FIG. 19 is a diagram obtained by plotting the equation (1) in which Pa is replaced by P760. Pa of the abscissa in FIG. 12 is replaced by P760. The curve in FIG. 19 is the same characteristic as that in FIG. 12.

FIG. 20 shows a fourth embodiment of the present invention. A series of treatment in the fourth embodiment is the same as that of the second embodiment except that a pressure value P760 which corresponds to 760 mmHg is used at Step S176a instead of using the atmospheric pressure value Pa at Step S176 in FIG. 13. Namely, at Step S176a, when P760 -Pb'≧p, ΔPb is obtained from ΔPb=K(WT)(P760 -Pb'-p). On the other hand, when P760 -Pb'<p, ΔPb=0 is determined. At Step S177, an intake air pipe pressure estimation value Pb is calculated from Pb=Pb'-ΔPb.

FIG. 21 is a diagram showing a result of experiments to obtain the equation of ΔPb at Step S176a. The diagram is the same as that of FIG. 14 except that P760 -Pb is substituted for Pa-Pb' in the abscissa. Accordingly, the equation of ΔPb for Step S176a is obtainable by substituting FIG. 21 for FIG. 14 and P760 for Pa in the description of FIG. 14.

In the fourth embodiment, ΔPb can be quickly obtained in comparison with the third embodiment because the equation of ΔPb is simplified.

In the above-mentioned embodiments, the ISC solenoid valve may be of any type so long as an effective cross-sectional area can be estimated, such as a stepper motor driven type valve.

Further, it is possible to estimate the intake air pipe pressure value in the same manner as the above-mentioned embodiments in a case that the ISC solenoid valve also serves the function of the FIA valve or the ACIUS valve.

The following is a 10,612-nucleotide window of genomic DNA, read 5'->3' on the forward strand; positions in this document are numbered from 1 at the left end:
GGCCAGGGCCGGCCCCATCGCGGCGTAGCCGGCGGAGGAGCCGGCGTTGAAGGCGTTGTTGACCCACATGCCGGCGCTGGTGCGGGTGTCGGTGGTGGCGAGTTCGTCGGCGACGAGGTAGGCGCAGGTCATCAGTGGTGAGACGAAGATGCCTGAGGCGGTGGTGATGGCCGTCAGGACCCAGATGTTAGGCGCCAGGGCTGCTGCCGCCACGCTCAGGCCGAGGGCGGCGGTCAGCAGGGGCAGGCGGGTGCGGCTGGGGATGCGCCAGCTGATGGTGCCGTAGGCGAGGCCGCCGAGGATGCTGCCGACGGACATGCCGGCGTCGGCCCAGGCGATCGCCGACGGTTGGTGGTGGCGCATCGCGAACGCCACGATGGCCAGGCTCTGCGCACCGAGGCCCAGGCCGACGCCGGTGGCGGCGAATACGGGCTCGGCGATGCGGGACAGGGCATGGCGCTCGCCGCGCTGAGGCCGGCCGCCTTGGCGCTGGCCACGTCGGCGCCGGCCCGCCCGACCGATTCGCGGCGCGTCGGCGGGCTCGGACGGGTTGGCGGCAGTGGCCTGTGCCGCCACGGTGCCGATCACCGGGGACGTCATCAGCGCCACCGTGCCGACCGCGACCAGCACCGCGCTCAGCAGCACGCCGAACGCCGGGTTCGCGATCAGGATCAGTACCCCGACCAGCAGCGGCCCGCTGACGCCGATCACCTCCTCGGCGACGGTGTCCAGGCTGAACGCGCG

Thus, in accordance with the present invention, an intake air pipe pressure is estimated on the basis of a pressure detection value which is obtained by detecting a pressure in a bypass air passage and an estimated value of the effective cross-sectional area of the passage, and a fuel injection quantity is calculated on the basis of the estimated value of the intake air pipe pressure. Accordingly, a pressure sensor can be protected from water or fuel which tends to enter into it, and an appropriate air-fuel ratio can be always obtained. Further, good fuel consumption efficiency and drivability can be kept suitably.

Further, calculation of the fuel injection quantity by the estimation of the intake air pipe pressure by using an atmospheric pressure value allows obtaining an appropriate air-fuel ratio regardless of whether the vehicle runs in a high land or a low land.